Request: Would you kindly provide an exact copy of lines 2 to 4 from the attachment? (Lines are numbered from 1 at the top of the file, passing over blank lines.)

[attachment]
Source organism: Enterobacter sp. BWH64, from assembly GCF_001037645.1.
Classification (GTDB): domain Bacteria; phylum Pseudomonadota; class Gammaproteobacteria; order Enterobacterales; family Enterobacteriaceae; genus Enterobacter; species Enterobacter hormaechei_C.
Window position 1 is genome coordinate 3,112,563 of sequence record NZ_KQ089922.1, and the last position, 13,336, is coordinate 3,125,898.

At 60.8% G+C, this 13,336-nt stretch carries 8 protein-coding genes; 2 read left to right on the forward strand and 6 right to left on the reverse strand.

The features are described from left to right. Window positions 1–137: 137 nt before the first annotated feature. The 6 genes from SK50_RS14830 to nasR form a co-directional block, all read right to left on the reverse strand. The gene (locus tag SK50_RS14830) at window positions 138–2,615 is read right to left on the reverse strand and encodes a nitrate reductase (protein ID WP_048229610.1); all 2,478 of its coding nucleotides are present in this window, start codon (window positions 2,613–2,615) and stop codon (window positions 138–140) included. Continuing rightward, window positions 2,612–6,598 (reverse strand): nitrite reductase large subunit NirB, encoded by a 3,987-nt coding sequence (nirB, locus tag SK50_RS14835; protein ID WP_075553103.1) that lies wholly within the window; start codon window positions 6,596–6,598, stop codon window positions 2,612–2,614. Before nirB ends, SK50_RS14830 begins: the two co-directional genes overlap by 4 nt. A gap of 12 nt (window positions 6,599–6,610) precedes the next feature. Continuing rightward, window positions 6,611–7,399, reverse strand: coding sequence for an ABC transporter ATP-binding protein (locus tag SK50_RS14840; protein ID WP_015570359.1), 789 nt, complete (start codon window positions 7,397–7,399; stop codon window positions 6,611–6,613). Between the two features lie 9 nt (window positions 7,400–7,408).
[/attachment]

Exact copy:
Classification (GTDB): domain Bacteria; phylum Pseudomonadota; class Gammaproteobacteria; order Enterobacterales; family Enterobacteriaceae; genus Enterobacter; species Enterobacter hormaechei_C.
Window position 1 is genome coordinate 3,112,563 of sequence record NZ_KQ089922.1, and the last position, 13,336, is coordinate 3,125,898.

At 60.8% G+C, this 13,336-nt stretch carries 8 protein-coding genes; 2 read left to right on the forward strand and 6 right to left on the reverse strand.